By Rogan Marshall | January 9, 2004

For anyone out there who doesn’t know Jes(u)s Franco, here’s the one oh one: back in the sixties Franco was maybe the first filmmaker to link gratuitous sex and nudity with genre horror, and his prodigious personal output has cornerstoned the whole wide field of cinematic horror erotica ever since. Franco made a few really memorable pictures early on, and went on to produce less and less distinguished work. Only the IMDB and God know how many movies Franco has directed, and maybe not even them; in his filmography, this new one, “Incubus,” certainly carries a triple digit number.

Franco’s antagonism to the most basic needs and desires of any conceivable audience or market is both difficult to describe, and notorious for being so. At his best, he makes you feel like you’re asleep, and dreaming that you’re watching a bad movie. All Franco movies are desperately slow and dangerously incoherent. His cast always have problems with the language, and, often, with the idea that they’re acting at all. Usually the music is excellent, and though the movies are technically shabby, the frequently nude women are sometimes beautiful, and the locations they adorn always so. Franco’s autorial voice is distant, and awkward, and somehow, despite itself, hypnotic and engaging, at its best, depending heavily on your taste. If you like to take enough strange drugs to stun yourself right out of any sense of narrative propriety and watch naked European women hang out in castles making out with one another while playing with whips and candles and mumbling about being vampires, Franco is your man.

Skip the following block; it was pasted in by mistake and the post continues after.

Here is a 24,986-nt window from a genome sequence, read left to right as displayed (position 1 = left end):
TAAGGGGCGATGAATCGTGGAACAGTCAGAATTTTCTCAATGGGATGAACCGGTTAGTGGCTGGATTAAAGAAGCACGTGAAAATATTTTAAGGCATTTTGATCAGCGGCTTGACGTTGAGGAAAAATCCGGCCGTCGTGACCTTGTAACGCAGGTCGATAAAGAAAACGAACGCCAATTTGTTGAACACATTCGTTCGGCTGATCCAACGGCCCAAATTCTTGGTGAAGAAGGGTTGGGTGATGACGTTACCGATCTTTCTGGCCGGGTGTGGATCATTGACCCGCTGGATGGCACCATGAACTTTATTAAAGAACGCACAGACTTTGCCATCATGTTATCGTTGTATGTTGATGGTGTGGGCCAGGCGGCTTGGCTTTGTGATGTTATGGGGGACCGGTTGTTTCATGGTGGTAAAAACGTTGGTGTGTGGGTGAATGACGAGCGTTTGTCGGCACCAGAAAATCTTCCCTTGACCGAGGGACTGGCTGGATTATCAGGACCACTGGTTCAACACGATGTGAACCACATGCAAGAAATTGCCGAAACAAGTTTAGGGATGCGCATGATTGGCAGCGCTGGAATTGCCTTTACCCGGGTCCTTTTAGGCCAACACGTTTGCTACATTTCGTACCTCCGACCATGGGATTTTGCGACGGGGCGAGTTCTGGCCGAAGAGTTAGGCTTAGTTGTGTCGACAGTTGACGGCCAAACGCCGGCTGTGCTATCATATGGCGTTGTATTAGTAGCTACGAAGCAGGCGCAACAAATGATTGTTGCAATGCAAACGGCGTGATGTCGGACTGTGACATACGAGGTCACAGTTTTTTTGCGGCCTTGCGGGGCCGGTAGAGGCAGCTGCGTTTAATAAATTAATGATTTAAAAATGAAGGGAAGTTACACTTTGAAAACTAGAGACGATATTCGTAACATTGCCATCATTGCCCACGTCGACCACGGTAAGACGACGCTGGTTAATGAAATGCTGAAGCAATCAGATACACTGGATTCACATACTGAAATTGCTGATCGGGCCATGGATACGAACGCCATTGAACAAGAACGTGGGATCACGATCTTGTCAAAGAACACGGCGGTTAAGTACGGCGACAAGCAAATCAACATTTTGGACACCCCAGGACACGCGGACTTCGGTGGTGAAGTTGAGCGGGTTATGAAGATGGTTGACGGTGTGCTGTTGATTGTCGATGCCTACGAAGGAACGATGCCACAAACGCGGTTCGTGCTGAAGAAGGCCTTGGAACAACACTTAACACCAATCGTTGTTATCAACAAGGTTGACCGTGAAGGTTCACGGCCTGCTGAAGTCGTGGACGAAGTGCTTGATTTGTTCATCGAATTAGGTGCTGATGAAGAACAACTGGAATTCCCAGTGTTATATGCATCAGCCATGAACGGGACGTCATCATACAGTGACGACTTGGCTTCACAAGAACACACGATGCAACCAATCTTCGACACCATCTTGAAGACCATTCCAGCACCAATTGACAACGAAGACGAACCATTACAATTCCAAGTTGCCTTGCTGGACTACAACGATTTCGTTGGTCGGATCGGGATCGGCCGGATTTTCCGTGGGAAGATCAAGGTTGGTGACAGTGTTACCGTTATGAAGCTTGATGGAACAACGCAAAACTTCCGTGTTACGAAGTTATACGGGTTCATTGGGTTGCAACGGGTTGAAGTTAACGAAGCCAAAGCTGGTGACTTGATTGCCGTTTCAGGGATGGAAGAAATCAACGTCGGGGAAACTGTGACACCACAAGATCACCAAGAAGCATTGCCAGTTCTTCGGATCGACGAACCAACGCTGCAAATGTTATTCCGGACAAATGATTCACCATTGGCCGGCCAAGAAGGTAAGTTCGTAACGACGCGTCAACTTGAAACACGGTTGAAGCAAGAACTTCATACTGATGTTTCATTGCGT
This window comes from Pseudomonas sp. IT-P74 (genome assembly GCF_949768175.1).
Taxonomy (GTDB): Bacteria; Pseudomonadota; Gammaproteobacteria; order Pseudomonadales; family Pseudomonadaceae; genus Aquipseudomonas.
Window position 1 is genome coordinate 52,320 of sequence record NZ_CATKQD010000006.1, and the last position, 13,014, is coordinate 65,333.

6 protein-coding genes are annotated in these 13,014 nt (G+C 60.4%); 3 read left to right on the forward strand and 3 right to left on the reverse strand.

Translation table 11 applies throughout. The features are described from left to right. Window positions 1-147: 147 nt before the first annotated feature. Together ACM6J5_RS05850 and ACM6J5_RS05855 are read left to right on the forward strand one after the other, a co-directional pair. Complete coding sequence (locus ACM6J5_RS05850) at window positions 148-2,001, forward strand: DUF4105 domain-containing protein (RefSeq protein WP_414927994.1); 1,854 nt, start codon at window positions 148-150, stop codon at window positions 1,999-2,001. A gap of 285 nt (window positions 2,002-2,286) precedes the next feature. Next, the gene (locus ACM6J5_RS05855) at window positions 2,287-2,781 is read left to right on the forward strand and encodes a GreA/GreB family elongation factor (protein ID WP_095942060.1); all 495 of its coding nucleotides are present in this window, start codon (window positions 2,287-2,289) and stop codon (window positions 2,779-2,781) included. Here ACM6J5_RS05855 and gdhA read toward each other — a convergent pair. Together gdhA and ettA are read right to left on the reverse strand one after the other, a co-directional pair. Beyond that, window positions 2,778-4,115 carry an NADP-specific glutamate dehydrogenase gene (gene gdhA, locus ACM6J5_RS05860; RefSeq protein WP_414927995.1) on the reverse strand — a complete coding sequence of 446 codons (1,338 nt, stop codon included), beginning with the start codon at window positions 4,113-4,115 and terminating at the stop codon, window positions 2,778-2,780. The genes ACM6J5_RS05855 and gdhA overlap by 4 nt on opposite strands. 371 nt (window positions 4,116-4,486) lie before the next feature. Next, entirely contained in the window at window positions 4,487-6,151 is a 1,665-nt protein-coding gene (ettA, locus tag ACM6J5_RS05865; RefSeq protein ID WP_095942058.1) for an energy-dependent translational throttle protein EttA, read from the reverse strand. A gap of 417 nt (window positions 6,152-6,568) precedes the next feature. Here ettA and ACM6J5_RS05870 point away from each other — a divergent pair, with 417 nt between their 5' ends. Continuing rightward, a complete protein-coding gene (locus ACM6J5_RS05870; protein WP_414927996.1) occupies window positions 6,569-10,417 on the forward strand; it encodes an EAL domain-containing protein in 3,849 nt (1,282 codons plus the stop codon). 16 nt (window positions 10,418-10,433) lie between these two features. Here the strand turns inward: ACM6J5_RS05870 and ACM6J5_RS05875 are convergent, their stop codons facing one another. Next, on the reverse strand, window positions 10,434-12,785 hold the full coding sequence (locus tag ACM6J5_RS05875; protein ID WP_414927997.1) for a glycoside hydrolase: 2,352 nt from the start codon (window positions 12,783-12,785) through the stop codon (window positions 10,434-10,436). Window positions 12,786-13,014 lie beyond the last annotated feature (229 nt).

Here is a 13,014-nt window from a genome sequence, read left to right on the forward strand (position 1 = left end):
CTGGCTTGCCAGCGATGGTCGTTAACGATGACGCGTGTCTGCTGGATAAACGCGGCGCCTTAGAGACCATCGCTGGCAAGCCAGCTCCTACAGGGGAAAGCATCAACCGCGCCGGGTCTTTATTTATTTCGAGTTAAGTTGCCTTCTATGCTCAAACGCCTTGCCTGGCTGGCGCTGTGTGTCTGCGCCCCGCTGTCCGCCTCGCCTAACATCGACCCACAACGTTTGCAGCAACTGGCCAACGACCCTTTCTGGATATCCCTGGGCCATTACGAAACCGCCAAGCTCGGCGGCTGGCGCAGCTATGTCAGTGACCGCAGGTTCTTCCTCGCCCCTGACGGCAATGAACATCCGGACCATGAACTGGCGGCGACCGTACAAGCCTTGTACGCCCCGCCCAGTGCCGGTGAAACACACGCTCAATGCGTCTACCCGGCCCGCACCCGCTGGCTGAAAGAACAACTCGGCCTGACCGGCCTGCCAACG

Most of Franco’s dubious positive qualities have now faded, sadly, entirely away. “Incubus” is shot on video; it looks terrible; the sound and camera problems are simply unreal. The locations are indeed pretty, but the acting and writing are worse than ever. (The plot is so muddled that if I try to explain it, you’ll just think that I’m the one who’s being incoherent.) The cast are uniformly execrable, especially in terms of being people we really want to see naked; none of the girls are pretty, and some of them aren’t even remotely the right age (the oversexed virgin is played by a woman who’s about as old as me – and if you asked me how old that is, I might hesitate to tell you, if you were, say, a pretty girl the age this actress is supposed to be). Franco seems to have consciously abandoned any attempt at real eroticism, as the sex scenes in “Incubus” are a series of faltering abstractions more akin to still tableaus than any kind of cinematic action. He still displays an interest in soft-x elements American filmmakers regrettably shy away from; the middleaged nude, odd images of perversion, and lengthy male nudity are all on hand here. But this exotic machinery serves, not to titillate, but to propel a most ungainly character-driven art film – if that’s what this is intended to be.

On the (narrow) positive side, Franco retains a modicum of spastic pseudo-psychedelic charm; oddly distorted sounds and colors are sort of sprinkled around the edges of the movie, though not, unfortunately, all over the top. The music is still okay. Franco still lives on his own planet – it’s still the same one – and, though it may be shocking and shameful, I still feel at home there.

(The Sub Rosa disc also features two short films by writer/director Pablo Ros Cardona – he shares a production company with the Franco picture, and these short films are very intriguing – it’s a shame he didn’t direct the feature, too.)

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